• 9.8% Yes, but it's like the elephant in the room. It isn't a topic that I can discuss very easily. I'm not denying it, but I can't say I approach it either.

    • Mostly I dread loosing my parents because, at least in my case, they have truly provided me with unconditional love. I am not sure that exists from anyone else.
    • I'm not afraid to die, and although I miss people when they die, I know their spirit is still alive, they are not restricted by their body anymore, so I am happy for them, but other people don't understand this, so I don't talk to other people about my beliefs much on this topic.
    • I have experienced 3 close family members passing away in the past 3 years. I have become more comfortable than I care to be at this time of my life.
    • Our family has been through too much of this in the last 2 years to not think of it as that darned elephant. But, it does seem inevitable doesn't it.
    • I can discuss my own mortality with no problem. In fact, now that I'm newly divorced, I'm pre-arranging my funeral. Bought my cemetery plot when Mom died. However, to discuss mortality with my 84.5-year-old Dad is another story. He seems to be grasping at anything he thinks can prolong his life. It's an elephant in the room talking to him.

    5.7% Sort of. I go to funerals and such but I haven't really lost anyone that close to me so it still feels a little distant.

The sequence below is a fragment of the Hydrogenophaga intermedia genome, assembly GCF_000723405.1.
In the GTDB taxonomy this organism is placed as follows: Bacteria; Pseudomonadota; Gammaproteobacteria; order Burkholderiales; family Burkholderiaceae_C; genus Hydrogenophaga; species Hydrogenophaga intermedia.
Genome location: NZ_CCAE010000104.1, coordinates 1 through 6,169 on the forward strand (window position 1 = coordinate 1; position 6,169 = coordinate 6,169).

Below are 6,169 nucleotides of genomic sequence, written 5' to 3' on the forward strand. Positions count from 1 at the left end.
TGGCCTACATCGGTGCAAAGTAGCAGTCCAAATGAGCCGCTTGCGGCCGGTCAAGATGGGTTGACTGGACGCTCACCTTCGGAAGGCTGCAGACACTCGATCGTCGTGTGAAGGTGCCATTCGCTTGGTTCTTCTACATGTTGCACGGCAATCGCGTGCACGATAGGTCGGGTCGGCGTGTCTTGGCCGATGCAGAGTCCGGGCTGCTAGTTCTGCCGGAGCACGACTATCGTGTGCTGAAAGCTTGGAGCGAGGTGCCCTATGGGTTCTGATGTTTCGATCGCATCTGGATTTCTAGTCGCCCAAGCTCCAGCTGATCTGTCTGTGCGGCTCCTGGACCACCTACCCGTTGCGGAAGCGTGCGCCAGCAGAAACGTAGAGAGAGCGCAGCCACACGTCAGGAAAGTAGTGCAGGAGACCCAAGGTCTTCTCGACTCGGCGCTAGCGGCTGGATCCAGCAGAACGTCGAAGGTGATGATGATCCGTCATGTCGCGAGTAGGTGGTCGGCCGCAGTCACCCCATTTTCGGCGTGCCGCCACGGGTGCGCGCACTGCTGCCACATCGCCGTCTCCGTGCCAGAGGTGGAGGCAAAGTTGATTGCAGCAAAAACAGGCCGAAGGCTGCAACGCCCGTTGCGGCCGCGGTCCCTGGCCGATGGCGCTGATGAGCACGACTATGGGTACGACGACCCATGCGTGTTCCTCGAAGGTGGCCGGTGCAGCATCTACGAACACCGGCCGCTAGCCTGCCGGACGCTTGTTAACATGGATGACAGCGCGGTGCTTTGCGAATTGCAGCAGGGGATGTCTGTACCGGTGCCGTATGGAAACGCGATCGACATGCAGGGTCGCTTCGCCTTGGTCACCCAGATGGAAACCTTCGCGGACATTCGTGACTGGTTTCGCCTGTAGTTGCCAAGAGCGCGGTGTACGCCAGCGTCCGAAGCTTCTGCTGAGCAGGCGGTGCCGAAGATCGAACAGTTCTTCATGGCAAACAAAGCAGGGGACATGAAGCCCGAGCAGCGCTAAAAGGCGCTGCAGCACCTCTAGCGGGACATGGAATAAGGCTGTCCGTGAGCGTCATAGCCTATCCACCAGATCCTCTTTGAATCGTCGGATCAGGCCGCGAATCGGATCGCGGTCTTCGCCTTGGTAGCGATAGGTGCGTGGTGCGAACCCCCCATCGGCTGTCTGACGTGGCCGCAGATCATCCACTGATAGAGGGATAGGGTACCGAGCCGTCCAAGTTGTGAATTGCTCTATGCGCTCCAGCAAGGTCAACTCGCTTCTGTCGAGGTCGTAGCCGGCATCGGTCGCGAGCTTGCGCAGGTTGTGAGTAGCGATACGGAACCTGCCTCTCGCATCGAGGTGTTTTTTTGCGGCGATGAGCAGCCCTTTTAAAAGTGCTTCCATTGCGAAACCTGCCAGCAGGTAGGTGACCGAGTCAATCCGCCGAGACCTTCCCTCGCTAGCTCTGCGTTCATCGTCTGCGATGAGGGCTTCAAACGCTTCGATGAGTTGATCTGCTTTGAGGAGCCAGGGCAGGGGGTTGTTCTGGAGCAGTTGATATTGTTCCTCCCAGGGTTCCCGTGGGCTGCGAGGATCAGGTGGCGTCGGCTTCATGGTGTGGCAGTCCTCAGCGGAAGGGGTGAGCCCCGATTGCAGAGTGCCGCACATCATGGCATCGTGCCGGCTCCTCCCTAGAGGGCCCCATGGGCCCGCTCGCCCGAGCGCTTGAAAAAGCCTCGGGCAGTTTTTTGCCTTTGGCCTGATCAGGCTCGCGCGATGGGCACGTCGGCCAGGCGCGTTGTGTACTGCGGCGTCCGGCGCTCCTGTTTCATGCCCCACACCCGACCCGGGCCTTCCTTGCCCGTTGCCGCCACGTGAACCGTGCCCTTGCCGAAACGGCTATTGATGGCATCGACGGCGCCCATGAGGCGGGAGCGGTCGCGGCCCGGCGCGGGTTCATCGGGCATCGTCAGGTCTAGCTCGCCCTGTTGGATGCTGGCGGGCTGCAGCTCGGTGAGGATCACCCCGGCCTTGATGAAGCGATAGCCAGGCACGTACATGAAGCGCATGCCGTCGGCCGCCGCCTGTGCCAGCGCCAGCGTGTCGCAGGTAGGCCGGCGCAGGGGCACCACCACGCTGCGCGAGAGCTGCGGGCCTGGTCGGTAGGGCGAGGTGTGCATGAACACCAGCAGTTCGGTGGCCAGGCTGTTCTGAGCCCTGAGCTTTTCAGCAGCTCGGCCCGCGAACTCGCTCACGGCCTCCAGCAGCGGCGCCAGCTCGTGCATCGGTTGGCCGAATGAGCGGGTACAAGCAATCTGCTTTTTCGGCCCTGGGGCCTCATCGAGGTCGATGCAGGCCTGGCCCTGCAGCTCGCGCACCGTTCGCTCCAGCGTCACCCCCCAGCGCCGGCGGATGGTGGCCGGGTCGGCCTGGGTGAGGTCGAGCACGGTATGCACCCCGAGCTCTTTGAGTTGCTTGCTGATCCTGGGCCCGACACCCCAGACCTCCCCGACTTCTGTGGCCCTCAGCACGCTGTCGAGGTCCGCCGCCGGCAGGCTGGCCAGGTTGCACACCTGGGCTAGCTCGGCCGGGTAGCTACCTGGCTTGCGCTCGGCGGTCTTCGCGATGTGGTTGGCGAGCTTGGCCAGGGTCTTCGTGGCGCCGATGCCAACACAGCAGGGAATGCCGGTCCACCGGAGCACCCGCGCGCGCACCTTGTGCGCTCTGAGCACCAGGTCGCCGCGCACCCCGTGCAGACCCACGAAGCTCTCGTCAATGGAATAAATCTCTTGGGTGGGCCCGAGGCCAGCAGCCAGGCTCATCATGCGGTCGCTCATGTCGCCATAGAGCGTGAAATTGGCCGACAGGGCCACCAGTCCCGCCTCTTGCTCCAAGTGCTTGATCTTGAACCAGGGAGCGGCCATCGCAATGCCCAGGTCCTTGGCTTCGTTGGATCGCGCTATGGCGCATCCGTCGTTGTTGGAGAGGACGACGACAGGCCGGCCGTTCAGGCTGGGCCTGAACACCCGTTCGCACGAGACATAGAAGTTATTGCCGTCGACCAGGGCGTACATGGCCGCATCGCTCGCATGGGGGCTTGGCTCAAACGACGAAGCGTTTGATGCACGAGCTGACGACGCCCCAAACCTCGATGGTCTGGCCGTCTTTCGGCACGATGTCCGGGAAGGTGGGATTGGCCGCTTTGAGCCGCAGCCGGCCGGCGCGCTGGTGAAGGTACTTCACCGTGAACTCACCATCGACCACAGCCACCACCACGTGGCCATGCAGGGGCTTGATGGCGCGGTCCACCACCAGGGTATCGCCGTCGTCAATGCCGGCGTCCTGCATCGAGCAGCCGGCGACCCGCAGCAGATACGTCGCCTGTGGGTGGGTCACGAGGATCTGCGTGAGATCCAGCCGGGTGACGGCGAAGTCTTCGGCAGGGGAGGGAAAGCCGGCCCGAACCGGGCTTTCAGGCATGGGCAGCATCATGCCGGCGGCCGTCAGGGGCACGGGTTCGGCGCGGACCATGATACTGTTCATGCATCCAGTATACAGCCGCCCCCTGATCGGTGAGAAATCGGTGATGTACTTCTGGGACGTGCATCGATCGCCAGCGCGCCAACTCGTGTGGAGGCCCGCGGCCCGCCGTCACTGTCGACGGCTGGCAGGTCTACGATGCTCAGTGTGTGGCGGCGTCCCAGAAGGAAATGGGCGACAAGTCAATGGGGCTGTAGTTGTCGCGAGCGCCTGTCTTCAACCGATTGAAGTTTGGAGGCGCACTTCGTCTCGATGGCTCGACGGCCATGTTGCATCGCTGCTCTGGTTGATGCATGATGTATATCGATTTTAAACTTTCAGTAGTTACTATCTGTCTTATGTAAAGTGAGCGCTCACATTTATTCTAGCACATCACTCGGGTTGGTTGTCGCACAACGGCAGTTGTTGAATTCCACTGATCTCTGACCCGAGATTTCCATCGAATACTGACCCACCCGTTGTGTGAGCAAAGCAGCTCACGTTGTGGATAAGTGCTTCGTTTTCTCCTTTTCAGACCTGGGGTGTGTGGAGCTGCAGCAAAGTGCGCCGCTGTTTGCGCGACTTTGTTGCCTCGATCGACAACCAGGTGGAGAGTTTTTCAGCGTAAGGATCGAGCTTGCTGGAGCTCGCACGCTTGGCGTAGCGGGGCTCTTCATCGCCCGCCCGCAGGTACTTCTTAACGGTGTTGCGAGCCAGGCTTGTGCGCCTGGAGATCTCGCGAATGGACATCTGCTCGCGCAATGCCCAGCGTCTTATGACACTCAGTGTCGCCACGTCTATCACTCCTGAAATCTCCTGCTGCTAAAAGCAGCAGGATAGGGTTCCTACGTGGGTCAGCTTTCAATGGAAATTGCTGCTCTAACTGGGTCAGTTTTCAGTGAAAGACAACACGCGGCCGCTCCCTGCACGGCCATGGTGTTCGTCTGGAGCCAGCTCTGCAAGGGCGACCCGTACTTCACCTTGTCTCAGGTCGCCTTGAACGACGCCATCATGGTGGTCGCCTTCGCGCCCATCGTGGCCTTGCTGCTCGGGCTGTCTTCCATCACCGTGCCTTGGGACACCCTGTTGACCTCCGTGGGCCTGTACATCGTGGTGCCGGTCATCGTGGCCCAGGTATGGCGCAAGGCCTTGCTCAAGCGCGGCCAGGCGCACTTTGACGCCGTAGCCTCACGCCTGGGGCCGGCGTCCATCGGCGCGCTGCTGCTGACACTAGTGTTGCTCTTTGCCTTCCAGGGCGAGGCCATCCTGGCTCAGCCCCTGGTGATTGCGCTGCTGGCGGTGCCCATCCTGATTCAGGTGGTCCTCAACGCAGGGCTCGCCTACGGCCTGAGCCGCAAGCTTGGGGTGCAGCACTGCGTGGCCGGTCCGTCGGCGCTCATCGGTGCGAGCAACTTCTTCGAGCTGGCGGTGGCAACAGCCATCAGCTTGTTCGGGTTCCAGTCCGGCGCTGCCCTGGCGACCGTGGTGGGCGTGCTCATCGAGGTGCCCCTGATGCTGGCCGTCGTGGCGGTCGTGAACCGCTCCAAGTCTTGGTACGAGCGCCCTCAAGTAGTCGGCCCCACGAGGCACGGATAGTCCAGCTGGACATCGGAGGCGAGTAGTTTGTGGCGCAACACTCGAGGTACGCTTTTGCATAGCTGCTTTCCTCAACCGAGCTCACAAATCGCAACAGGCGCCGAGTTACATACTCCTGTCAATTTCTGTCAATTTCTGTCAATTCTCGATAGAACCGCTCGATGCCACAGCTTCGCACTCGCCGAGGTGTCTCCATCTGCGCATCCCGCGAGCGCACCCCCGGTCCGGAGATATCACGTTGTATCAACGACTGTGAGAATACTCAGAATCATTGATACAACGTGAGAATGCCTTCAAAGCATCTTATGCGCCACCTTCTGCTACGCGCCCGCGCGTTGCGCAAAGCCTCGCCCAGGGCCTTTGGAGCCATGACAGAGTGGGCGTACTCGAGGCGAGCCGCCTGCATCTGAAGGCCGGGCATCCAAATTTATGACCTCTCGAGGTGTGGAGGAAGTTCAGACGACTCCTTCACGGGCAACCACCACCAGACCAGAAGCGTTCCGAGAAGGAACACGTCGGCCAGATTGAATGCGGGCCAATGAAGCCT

• I don't think other people's mortality bothers me as much as my own. Maybe when my parents die it will hit me harder. Other people's aging bothers me worse than their death - if they die it's the same as if they moved away and I lost touch. If they age I have to feel sad about their problems and worry about my own aging.
    • Americans, in general, are uncomfortable around death. It is something we fear. What I fear most about death is the idea of leaving this earth with regrets of things not done.
    • For me its more about religion.. I have left it on the curb many years ago and I can sometimes look enviously at others who have the "faith" and comfort of confronting death.
    • I am comfortable philosophically. I have never been "devastated" by a person's death, as in rendered non-functional. I don't know how I could handle, truth be told, the death of someone I deeply love. I believe in reincarnation 1000%. To an enlightened being, death is like a summer vacation in between school years/lives. I agree but - it's ridiculous trying to wrap your mind around "not ever seeing someone again," who has been in your life so many years. Surreality.
    • I have lost someone close to me, but "sort of" seems like the best answer. I try to be realistic about death, but I know it will be hard to lose my mother and terribly difficult if siblings die before me.

    4.9% No. I really don't like to think about it or talk about it and I don't feel prepared to lose anyone close to me.

    2.4% No, absolutely not. It's scary, depressing and I don't know how I would handle it if I lost someone close to me. Personally, I intend to live forever and insist all my loved ones do too.

    • No, absolutely not. It's scary, depressing and I don't know how I would handle it if I lost someone close to me. Personally, I intend to live forever and insist all my loved ones do too.

    Other comments:

    • None of the above apply. I can tell you that I think our bodies are just shells for our being. Still, the actual thought of death is somewhat frightening to me.